The Night Tourist

The Night Tourist

4.4 29
by Katherine Marsh
     
 

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Jack Perdu, a shy, ninth grade classics prodigy lives with father on the Yale University campus. Smart and introverted, Jack spends most of his time alone, his nose buried in a book. But when Jack suffers a near fatal accident, his life is forever changed. His father sends him to a mysterious doctor in New York City--a place Jack hasn't been since his mother died…  See more details below

Overview

Jack Perdu, a shy, ninth grade classics prodigy lives with father on the Yale University campus. Smart and introverted, Jack spends most of his time alone, his nose buried in a book. But when Jack suffers a near fatal accident, his life is forever changed. His father sends him to a mysterious doctor in New York City--a place Jack hasn't been since his mother died there eight years ago. While in the city, Jack meets Euri, a young girl who offers to show him the secrets of Grand Central Station. Here, Jack discovers New York's Underworld, a place where those who died in the city reside until they are ready to move on. This, Jack believes, is a chance to see his mother again. But as secrets about Euri's past are revealed, so are the true reasons for Jack's visit to the Underworld.

Editorial Reviews

Publishers Weekly

This audio retelling doesn't soar quite as high as the ghosts that haunt Manhattan by night in Marsh's children's book debut, starring a boy in search of his late mother's spirit. Based on elements of the myth of Orpheus and Eurydice, the story is steeped in New York City history and atmosphere, and shot through with a hefty dose of humor. Unfortunately, the voices of the two protagonists, Jack and Euri, are afflicted with a somewhat nagging, nervous quality, making them seem younger than their 14 years. Worse, that tone swallows much of the wit in Marsh's language. Still, there are many high points: Rannels has a gift for tough-guy Brooklynese, and although his narratorial voice is almost identical to Jack's, that same insistent quality, when applied to the general narration, helps drive the story forward and lends a level of tension that should keep listeners' attention. Ages 9-up. Simultaneous release with the Hyperion release (Reviews, Oct. 8). (Sept.)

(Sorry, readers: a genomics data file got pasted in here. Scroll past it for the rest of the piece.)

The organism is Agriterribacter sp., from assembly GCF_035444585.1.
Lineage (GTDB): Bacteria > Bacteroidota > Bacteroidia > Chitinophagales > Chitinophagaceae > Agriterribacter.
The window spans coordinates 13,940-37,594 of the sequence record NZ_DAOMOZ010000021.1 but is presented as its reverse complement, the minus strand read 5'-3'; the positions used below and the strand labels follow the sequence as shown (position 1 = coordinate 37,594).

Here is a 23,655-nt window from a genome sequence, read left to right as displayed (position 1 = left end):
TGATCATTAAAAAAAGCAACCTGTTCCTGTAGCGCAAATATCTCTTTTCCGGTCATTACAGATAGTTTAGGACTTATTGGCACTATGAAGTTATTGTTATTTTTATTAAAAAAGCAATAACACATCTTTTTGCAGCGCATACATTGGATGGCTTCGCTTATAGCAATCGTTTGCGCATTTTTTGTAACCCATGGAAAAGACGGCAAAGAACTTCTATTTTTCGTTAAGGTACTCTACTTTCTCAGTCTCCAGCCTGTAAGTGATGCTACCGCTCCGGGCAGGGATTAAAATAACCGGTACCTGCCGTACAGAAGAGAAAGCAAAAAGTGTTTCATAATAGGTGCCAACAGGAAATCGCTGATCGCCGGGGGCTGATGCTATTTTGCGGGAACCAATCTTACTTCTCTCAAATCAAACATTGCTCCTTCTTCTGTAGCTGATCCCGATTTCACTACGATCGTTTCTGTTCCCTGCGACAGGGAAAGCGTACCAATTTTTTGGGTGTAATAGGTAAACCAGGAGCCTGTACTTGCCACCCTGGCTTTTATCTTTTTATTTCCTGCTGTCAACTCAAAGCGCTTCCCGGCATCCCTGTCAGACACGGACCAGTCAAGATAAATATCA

Copyright 2007 Reed Business Information
Children's Literature - Elizabeth Fronk
Jack Perdu, a ninth grade prodigy, gets hit by a car during his Christmas vacation. He and his father are mourning the death of Jack's mother. Jack's accident prompts his father to send him to New York for a doctor's examination. As Jack returns to Grand Central Station, he meets Euri, who is also 14 and a suicide victim. Euri invites Jack to see some unusual places under Grand Central Station. Before Jack realizes it, he is in the actual Underworld and is being threatened by Cerberus, the three-headed dog that guards the Underworld. Jack sees he can reunite with his mother, but Jack's state of being alive makes him vulnerable to Cerberus. He and Euri must always avoid the dog and other dead people. Jack learns more about his mother and Euri, but the novel falters as Jack and Euri travel to other parts of New York. Jack finds his mother, but the story takes another unexpected turn as she visits with him. Things become a bit complicated as Jack's mother explains her situation and how Jack's father found her. Euri's return appears a bit rushed. This novel has an unusual situation, but it may be hard for older middle school or high school readers to be patient and stick with the story.